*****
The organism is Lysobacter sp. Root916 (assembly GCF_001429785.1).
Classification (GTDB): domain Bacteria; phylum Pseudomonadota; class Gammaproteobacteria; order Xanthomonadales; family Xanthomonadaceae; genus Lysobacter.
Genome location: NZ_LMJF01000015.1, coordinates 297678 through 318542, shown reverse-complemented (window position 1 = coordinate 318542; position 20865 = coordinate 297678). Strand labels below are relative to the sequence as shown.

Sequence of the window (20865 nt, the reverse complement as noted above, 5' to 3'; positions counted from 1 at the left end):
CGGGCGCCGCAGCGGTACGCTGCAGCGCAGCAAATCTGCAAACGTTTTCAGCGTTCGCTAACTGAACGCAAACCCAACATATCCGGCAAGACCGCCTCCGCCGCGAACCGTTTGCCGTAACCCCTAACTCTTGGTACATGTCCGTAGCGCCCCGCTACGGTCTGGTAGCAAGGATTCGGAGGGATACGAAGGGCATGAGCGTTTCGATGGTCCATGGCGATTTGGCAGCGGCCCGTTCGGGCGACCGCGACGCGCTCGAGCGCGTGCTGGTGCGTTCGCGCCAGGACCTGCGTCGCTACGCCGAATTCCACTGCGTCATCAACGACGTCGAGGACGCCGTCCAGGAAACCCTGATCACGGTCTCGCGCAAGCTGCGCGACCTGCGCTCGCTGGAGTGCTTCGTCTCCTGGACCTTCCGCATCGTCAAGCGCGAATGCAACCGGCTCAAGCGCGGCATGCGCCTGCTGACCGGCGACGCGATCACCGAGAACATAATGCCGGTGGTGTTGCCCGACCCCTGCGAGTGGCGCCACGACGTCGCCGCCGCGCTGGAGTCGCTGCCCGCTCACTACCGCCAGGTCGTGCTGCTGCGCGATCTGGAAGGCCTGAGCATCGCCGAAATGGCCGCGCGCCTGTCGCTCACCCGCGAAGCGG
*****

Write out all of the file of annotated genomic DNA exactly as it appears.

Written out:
The organism is Lysobacter sp. Root916 (assembly GCF_001429785.1).
Classification (GTDB): domain Bacteria; phylum Pseudomonadota; class Gammaproteobacteria; order Xanthomonadales; family Xanthomonadaceae; genus Lysobacter.
Genome location: NZ_LMJF01000015.1, coordinates 297678 through 318542, shown reverse-complemented (window position 1 = coordinate 318542; position 20865 = coordinate 297678). Strand labels below are relative to the sequence as shown.

Sequence of the window (20865 nt, the reverse complement as noted above, 5' to 3'; positions counted from 1 at the left end):
CGGGCGCCGCAGCGGTACGCTGCAGCGCAGCAAATCTGCAAACGTTTTCAGCGTTCGCTAACTGAACGCAAACCCAACATATCCGGCAAGACCGCCTCCGCCGCGAACCGTTTGCCGTAACCCCTAACTCTTGGTACATGTCCGTAGCGCCCCGCTACGGTCTGGTAGCAAGGATTCGGAGGGATACGAAGGGCATGAGCGTTTCGATGGTCCATGGCGATTTGGCAGCGGCCCGTTCGGGCGACCGCGACGCGCTCGAGCGCGTGCTGGTGCGTTCGCGCCAGGACCTGCGTCGCTACGCCGAATTCCACTGCGTCATCAACGACGTCGAGGACGCCGTCCAGGAAACCCTGATCACGGTCTCGCGCAAGCTGCGCGACCTGCGCTCGCTGGAGTGCTTCGTCTCCTGGACCTTCCGCATCGTCAAGCGCGAATGCAACCGGCTCAAGCGCGGCATGCGCCTGCTGACCGGCGACGCGATCACCGAGAACATAATGCCGGTGGTGTTGCCCGACCCCTGCGAGTGGCGCCACGACGTCGCCGCCGCGCTGGAGTCGCTGCCCGCTCACTACCGCCAGGTCGTGCTGCTGCGCGATCTGGAAGGCCTGAGCATCGCCGAAATGGCCGCGCGCCTGTCGCTCACCCGCGAAGCGG